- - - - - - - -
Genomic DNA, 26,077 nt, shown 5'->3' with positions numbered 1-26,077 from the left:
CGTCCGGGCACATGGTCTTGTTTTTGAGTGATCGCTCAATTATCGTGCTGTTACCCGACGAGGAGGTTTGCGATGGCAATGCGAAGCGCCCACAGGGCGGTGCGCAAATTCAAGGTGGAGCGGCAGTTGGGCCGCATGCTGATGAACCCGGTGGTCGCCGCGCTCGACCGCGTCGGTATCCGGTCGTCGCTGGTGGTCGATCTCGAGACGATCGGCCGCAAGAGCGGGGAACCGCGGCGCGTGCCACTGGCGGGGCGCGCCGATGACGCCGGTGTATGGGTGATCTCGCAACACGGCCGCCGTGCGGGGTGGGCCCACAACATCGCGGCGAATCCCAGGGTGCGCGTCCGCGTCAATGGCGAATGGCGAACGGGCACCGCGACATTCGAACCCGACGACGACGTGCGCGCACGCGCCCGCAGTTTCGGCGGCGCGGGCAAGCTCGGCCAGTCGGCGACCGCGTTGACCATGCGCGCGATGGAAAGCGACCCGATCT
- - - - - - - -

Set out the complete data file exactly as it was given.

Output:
Genomic DNA, 26,077 nt, shown 5'->3' with positions numbered 1-26,077 from the left:
CGTCCGGGCACATGGTCTTGTTTTTGAGTGATCGCTCAATTATCGTGCTGTTACCCGACGAGGAGGTTTGCGATGGCAATGCGAAGCGCCCACAGGGCGGTGCGCAAATTCAAGGTGGAGCGGCAGTTGGGCCGCATGCTGATGAACCCGGTGGTCGCCGCGCTCGACCGCGTCGGTATCCGGTCGTCGCTGGTGGTCGATCTCGAGACGATCGGCCGCAAGAGCGGGGAACCGCGGCGCGTGCCACTGGCGGGGCGCGCCGATGACGCCGGTGTATGGGTGATCTCGCAACACGGCCGCCGTGCGGGGTGGGCCCACAACATCGCGGCGAATCCCAGGGTGCGCGTCCGCGTCAATGGCGAATGGCGAACGGGCACCGCGACATTCGAACCCGACGACGACGTGCGCGCACGCGCCCGCAGTTTCGGCGGCGCGGGCAAGCTCGGCCAGTCGGCGACCGCGTTGACCATGCGCGCGATGGAAAGCGACCCGATCT